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Uncertainty around retail property values appears to be the prime source of the disconnect between NAVs and share prices. The median NAV discount among European retail REITS, which S&P Global Market Intelligence defines as REITs that derive at least 75% of their net operating income, EBITDA or operating income from retail assets, was 34.0% at the end of 2018, according to S&P Global Market Intelligence data. This compared to a 12.8% median NAV discount among all European REITs. Tom Leahy, senior director for Europe, Middle East and Africa analytics at Real Capital Analytics, said there has been a sustained drop in the number of traded retail properties in the U.K. and wider European markets in the last two to three years, with a fall of about 35% between the end of 2017 and the end of 2018.

SNL ImageEquity investors have lost faith in valuations of retail property assets
such as Intu Properties' Victoria Centre in Nottingham, U.K.

Source: Intu Properties

The turbulence in the retail property market has not been the only factor pushing NAVs and share prices further apart, said Duncan. The unprecedented influx of capital from international investors into European property in recent years has upset the market's longstanding assumptions and expectations around values, he said. Traditional metrics that have influenced property valuation, such as the U.K. 10-year gilt yield, have lost much of their relevance as investors from China and elsewhere have flooded the market seeking better returns relative to their local benchmarks. "All historic classical valuation metrics drop away [in that situation]," Duncan said.

Christian Luft, head of pan-EMEA valuations advisory at real estate services firm JLL, which undertakes valuations for a number of European REITs, said the deepening NAV discounts have put valuers under increasing pressure and scrutiny. But he rejected suggestions by some equity analysts that cozy long-term relationships between real estate services firms' valuation teams have fed inflated valuations, pointing to more regular rotation of valuers by REITs in recent years.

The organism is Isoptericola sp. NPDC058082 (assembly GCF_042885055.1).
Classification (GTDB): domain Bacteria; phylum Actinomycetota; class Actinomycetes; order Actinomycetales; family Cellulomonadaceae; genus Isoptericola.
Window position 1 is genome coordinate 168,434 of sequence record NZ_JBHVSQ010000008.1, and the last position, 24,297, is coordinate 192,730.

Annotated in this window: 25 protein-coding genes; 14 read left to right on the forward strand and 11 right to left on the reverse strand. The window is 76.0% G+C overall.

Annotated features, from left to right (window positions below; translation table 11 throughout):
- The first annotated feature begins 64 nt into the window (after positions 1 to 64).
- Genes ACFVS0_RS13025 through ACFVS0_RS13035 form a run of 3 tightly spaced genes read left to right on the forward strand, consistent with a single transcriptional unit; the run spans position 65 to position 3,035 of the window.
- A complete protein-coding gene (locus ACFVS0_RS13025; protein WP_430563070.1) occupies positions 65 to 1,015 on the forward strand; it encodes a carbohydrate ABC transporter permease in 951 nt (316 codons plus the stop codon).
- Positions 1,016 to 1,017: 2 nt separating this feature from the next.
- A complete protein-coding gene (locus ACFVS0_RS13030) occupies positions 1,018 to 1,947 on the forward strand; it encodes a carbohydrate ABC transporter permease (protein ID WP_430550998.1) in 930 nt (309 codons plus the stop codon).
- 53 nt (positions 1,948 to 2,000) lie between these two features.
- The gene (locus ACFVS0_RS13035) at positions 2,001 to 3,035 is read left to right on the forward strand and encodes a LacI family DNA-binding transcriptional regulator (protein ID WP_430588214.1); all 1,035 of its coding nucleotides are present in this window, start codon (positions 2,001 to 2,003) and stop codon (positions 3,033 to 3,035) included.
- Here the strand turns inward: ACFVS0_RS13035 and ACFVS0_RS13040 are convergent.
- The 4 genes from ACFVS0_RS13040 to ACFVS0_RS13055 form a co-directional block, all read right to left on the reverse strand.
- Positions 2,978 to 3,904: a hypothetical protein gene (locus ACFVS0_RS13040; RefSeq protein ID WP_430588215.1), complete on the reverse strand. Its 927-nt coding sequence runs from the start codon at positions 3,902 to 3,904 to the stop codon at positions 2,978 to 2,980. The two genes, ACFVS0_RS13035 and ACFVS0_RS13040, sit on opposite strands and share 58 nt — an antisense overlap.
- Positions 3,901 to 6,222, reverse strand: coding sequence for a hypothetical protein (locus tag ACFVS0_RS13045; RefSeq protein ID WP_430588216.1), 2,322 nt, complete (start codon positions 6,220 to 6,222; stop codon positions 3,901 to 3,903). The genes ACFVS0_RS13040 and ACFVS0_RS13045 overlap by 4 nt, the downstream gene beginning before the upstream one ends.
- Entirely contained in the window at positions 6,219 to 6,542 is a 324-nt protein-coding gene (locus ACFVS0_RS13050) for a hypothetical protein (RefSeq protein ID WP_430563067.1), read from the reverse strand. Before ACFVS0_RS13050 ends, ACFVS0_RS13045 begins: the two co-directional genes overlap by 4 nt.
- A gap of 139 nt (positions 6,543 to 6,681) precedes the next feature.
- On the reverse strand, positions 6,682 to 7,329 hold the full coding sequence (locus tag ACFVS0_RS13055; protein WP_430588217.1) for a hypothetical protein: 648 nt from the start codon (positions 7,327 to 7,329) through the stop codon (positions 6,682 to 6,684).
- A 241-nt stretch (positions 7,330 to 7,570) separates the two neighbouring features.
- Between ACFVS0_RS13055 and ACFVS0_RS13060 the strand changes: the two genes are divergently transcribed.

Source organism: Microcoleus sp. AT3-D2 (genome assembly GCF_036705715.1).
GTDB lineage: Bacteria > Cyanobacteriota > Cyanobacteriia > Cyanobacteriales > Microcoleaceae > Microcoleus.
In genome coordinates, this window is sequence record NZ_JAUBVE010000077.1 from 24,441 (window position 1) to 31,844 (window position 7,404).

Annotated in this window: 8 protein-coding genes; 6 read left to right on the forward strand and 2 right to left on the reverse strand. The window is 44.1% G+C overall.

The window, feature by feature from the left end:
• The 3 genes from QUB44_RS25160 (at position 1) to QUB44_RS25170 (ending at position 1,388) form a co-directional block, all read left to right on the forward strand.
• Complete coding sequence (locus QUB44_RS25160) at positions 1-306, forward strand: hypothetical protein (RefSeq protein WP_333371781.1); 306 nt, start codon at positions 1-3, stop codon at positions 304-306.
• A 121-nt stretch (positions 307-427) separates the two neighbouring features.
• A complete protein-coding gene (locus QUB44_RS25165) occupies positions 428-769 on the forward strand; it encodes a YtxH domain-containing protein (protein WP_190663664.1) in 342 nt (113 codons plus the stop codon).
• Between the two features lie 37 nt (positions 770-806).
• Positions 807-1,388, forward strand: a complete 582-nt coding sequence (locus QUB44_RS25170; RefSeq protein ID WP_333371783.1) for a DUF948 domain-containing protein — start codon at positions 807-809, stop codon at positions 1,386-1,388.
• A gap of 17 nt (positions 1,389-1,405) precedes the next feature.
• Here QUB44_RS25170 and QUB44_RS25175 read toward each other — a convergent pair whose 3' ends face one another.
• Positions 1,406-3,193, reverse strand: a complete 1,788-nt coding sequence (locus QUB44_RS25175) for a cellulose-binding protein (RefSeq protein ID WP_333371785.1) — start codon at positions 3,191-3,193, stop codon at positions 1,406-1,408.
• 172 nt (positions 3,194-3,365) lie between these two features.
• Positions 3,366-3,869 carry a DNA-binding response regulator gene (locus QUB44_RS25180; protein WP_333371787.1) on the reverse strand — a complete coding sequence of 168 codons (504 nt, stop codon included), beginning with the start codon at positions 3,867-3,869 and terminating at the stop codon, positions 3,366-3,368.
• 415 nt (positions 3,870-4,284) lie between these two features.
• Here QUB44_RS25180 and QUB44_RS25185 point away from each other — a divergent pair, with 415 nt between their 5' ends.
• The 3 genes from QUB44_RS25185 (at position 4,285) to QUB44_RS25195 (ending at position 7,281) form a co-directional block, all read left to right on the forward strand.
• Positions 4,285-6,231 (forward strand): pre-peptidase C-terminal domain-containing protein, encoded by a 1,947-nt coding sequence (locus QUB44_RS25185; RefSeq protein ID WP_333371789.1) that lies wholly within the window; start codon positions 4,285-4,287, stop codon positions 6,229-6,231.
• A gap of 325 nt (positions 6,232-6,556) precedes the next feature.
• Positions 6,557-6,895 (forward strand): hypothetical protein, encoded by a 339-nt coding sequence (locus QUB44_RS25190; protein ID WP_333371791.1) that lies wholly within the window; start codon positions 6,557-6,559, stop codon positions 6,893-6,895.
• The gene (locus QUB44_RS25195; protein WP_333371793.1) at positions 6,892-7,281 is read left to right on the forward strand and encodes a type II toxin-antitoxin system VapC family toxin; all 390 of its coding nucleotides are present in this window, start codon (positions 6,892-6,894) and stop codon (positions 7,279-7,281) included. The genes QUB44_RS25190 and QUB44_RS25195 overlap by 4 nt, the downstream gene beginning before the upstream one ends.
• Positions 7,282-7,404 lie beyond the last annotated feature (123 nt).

Still, Luft admitted that the valuation profession could always improve. There is debate in the industry about developing valuation methods that do not rely as heavily on transactional evidence as market values do, he said. Such methods would take into consideration market sentiment and where valuations are likely to go. "We as an industry want to be relevant and useful, not just necessarily hide behind one definition," said Luft. "Things like forecast values and not just the values at [a particular] date are useful. We can't do much about [companies' need to record a value at a fixed date in their accounts], but what we can do is perhaps bridge that gap with a view of where we see things being in 12 months."

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Whatever new methods European valuers settle on, NAV should retain its value for the region's listed sector for a long time to come, according to David Harris, an alternative asset manager at Uniplan Investment Advisors and adjunct professor at New York University specializing in real estate securities. Harris, who has experience working in both the U.S. and European markets, believes the European listed-property sector should count its blessings when it comes to NAV. "The absence of the mark-to-market balance sheet puts [the U.S. property market] at a disadvantage compared to Europe," he said, noting that listed U.S. real estate vehicles account for assets using historic cost, minus depreciation.

"Wouldn't any investor wish to know what the net asset value of a company is?" Harris added in response to the suggestion that some analysts have considered removing NAVs from their data sheets. "Why would you [ignore] one of the metrics that most investors would be keen to have some knowledge of?" While the U.S. listed-property sector considers NAV a valuable metric and spends a lot of time trying to calculate it, Harris said, much greater weight is given to cash-flow metrics like funds from operations and adjusted funds from operations.

NAV's qualities as a metric probably balance out its drawbacks, said Numis Securities' Duncan. But the listed sector's obsession with NAV should be tempered where possible, he added, and a broader perspective adopted. "There are so many reasons why we use it and so many reasons why we shouldn't," said Duncan. "The valuation industry isn't broken, but people need to stop being myopic in NAV's use."